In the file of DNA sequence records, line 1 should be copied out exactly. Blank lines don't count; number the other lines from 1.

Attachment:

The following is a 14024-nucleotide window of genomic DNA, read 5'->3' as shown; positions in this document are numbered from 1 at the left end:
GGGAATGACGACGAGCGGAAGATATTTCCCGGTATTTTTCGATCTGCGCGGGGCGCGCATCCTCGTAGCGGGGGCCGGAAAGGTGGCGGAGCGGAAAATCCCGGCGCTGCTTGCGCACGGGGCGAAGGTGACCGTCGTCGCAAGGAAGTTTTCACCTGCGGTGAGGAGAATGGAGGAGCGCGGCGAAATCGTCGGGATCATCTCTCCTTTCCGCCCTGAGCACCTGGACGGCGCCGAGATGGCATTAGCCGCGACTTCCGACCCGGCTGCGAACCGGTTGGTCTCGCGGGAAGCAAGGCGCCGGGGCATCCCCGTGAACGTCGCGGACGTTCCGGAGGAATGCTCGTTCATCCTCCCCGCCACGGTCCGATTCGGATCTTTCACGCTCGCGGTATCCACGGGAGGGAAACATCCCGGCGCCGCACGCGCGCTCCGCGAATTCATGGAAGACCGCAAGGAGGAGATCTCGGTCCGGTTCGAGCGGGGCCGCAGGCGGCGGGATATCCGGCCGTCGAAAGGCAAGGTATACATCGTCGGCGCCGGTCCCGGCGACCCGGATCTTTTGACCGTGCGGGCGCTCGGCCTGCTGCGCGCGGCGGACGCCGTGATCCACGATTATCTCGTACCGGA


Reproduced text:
The following is a 14024-nucleotide window of genomic DNA, read 5'->3' as shown; positions in this document are numbered from 1 at the left end: